In order to succeed in the tech world, the most frequently touted piece of advice is to find a mentor—a mentor is someone you aspire to be and has probably been down the same path that you have. And then of course, there is advice about how to find a mentor.
Follow them on Twitter.
Ask for a coffee chat.
I bought into all of it because it seemed way too easy. Have coffee with this one person and your career will just miraculously take off. BOOM!
If only that were true.
This whole process of finding a mentor and all the rules involved (don’t ask someone to be a mentor, it has to be an organic relationship; coffee is okay, dinner isn’t yada yada) seem like an elaborate dating ritual and a total waste of time. Why? Because with the internet and the ability to cyberstalk possible “mentors” comes the ability to get all of this knowledge for free (no coffee involved)! All the best possible mentors in the world are sharing their wisdom for everyone to consume. They’re answering every question you could ever have and then some.
For instance, as someone interested in product management and entrepreneurship, I have subscribed to over 15 newsletters, 30 blogs and 50 Twitter accounts. There’s more information there than I could ever hope to consume. There are live podcasts, snap stories, interviews – there are infinite ways to learn. And the best part?
It’s from some of the best minds in the industry.
It’s geography agnostic. I have the same opportunities to learn sitting here in Bangalore, India as someone in Silicon Valley does.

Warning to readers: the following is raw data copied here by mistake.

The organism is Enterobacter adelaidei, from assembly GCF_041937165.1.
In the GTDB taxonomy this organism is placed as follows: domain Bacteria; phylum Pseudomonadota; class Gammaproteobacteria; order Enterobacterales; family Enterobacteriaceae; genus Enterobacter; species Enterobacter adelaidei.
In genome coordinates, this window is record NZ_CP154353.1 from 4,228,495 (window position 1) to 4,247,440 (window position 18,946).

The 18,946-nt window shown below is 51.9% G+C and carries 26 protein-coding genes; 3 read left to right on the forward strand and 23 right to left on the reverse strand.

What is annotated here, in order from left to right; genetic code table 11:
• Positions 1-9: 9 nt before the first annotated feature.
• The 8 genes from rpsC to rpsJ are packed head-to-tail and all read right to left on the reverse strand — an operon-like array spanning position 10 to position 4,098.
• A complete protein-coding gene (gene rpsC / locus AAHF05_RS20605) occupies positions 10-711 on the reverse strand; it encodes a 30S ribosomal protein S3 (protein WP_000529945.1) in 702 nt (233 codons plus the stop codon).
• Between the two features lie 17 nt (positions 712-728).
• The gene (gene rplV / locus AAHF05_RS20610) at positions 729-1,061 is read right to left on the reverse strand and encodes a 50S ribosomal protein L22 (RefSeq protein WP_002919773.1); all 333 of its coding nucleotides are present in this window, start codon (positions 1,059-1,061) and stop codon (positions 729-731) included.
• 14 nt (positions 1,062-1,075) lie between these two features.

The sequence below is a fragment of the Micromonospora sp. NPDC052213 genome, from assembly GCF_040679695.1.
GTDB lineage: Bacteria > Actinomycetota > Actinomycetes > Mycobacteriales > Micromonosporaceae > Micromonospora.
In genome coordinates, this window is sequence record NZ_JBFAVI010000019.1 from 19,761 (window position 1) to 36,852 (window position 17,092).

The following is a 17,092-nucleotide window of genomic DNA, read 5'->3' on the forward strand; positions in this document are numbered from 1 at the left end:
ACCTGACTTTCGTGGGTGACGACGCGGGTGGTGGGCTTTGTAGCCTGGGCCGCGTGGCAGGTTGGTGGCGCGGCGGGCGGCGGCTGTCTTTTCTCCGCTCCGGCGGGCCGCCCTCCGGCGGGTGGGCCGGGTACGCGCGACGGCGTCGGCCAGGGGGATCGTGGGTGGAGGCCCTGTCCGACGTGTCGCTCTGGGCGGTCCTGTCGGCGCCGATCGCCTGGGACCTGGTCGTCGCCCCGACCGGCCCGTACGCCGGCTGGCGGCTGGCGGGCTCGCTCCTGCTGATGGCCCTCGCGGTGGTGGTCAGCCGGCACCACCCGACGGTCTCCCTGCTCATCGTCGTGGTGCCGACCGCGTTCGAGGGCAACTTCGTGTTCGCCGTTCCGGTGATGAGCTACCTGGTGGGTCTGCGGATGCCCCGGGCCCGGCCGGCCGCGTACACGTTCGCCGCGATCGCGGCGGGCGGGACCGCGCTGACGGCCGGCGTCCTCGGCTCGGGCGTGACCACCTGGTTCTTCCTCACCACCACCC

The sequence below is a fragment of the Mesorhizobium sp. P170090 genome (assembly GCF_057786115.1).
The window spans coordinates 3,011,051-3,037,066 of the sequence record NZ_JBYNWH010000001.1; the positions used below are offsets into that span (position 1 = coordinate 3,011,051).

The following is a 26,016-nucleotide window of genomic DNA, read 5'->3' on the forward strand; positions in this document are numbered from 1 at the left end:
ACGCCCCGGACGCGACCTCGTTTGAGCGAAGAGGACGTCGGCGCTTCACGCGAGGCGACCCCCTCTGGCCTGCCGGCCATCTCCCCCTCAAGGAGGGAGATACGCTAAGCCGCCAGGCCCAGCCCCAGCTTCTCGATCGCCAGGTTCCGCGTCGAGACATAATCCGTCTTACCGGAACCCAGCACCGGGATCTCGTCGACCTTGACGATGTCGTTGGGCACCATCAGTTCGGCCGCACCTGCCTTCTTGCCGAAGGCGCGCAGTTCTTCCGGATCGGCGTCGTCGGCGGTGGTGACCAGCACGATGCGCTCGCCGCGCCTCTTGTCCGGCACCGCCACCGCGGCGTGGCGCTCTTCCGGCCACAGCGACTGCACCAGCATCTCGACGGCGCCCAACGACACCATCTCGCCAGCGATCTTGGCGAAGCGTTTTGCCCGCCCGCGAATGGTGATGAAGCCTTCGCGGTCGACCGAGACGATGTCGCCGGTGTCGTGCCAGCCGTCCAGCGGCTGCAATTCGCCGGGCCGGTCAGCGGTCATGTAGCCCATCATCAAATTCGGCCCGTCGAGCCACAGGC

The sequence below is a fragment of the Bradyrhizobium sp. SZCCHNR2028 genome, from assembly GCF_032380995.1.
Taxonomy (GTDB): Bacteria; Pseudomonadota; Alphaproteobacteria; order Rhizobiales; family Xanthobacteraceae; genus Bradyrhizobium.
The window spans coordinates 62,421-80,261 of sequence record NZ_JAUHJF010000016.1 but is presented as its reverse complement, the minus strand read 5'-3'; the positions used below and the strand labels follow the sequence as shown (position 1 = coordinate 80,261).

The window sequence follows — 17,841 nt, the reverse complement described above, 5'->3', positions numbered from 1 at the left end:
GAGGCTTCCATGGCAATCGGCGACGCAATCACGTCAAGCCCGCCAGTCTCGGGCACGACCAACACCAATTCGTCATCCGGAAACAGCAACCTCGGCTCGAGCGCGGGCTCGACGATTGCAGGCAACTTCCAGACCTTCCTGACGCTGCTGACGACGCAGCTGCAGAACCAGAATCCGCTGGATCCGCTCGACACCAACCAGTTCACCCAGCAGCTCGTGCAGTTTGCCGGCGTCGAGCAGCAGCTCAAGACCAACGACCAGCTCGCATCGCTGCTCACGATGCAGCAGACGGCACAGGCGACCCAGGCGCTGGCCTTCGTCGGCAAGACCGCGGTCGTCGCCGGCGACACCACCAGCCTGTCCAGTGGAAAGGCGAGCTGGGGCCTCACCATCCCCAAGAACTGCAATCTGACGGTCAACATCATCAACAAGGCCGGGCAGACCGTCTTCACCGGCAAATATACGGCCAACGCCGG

Would it be cool to get a cup of coffee with say Mark Suster? Sure, just because I would have a chance to meet someone I truly admire in person. But meeting someone for the sake of meeting someone with an agenda to further your own career doesn’t sit right with me. If you really wanted to learn, there are mentors abound. You just need to look in the right places with the right intentions.
Talk to people because you want to talk them, not because you identified a list of probable mentors on a spreadsheet and you now spend a good hour a day kissing ass on social media.
I’m not opposed to the idea of having a mentor, but I object to how we go about finding one, or really even the need for one in its current definition. Personally, I’ve gotten to this point in my career by having role models, not mentors—just absorbing everything they so generously give to the world has helped me advance my career. So yeah, stop trying to look for that one elusive mentor. There is no shortcut to success. True passion and interest trump all the other bullshit in any case.